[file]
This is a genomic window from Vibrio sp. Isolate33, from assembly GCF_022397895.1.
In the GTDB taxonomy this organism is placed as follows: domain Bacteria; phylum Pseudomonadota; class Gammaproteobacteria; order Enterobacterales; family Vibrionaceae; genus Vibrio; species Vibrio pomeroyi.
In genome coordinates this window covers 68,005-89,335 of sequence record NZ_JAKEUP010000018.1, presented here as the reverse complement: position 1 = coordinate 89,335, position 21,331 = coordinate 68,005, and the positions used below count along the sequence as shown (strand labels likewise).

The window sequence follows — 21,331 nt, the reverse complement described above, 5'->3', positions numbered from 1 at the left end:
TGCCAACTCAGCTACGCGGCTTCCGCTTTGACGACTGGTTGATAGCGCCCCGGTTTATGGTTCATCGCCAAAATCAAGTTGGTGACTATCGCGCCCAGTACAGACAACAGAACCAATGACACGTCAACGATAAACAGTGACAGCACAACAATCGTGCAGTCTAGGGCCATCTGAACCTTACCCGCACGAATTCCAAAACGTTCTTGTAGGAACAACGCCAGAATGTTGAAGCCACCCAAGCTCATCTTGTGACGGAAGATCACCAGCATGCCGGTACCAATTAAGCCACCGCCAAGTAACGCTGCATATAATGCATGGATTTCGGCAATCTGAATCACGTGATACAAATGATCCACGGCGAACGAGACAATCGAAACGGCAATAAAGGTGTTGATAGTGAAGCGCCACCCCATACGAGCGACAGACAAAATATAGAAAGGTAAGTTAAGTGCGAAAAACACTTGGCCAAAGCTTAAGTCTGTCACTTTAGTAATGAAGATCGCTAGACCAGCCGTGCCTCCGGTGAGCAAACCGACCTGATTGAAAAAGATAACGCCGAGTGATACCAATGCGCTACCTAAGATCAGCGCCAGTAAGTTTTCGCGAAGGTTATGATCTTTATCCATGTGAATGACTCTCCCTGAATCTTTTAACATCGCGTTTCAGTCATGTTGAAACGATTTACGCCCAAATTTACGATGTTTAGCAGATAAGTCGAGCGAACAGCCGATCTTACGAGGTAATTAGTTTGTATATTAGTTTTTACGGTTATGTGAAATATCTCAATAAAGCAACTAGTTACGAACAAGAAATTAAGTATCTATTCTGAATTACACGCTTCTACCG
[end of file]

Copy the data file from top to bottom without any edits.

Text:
This is a genomic window from Vibrio sp. Isolate33, from assembly GCF_022397895.1.
In the GTDB taxonomy this organism is placed as follows: domain Bacteria; phylum Pseudomonadota; class Gammaproteobacteria; order Enterobacterales; family Vibrionaceae; genus Vibrio; species Vibrio pomeroyi.
In genome coordinates this window covers 68,005-89,335 of sequence record NZ_JAKEUP010000018.1, presented here as the reverse complement: position 1 = coordinate 89,335, position 21,331 = coordinate 68,005, and the positions used below count along the sequence as shown (strand labels likewise).

The window sequence follows — 21,331 nt, the reverse complement described above, 5'->3', positions numbered from 1 at the left end:
TGCCAACTCAGCTACGCGGCTTCCGCTTTGACGACTGGTTGATAGCGCCCCGGTTTATGGTTCATCGCCAAAATCAAGTTGGTGACTATCGCGCCCAGTACAGACAACAGAACCAATGACACGTCAACGATAAACAGTGACAGCACAACAATCGTGCAGTCTAGGGCCATCTGAACCTTACCCGCACGAATTCCAAAACGTTCTTGTAGGAACAACGCCAGAATGTTGAAGCCACCCAAGCTCATCTTGTGACGGAAGATCACCAGCATGCCGGTACCAATTAAGCCACCGCCAAGTAACGCTGCATATAATGCATGGATTTCGGCAATCTGAATCACGTGATACAAATGATCCACGGCGAACGAGACAATCGAAACGGCAATAAAGGTGTTGATAGTGAAGCGCCACCCCATACGAGCGACAGACAAAATATAGAAAGGTAAGTTAAGTGCGAAAAACACTTGGCCAAAGCTTAAGTCTGTCACTTTAGTAATGAAGATCGCTAGACCAGCCGTGCCTCCGGTGAGCAAACCGACCTGATTGAAAAAGATAACGCCGAGTGATACCAATGCGCTACCTAAGATCAGCGCCAGTAAGTTTTCGCGAAGGTTATGATCTTTATCCATGTGAATGACTCTCCCTGAATCTTTTAACATCGCGTTTCAGTCATGTTGAAACGATTTACGCCCAAATTTACGATGTTTAGCAGATAAGTCGAGCGAACAGCCGATCTTACGAGGTAATTAGTTTGTATATTAGTTTTTACGGTTATGTGAAATATCTCAATAAAGCAACTAGTTACGAACAAGAAATTAAGTATCTATTCTGAATTACACGCTTCTACCG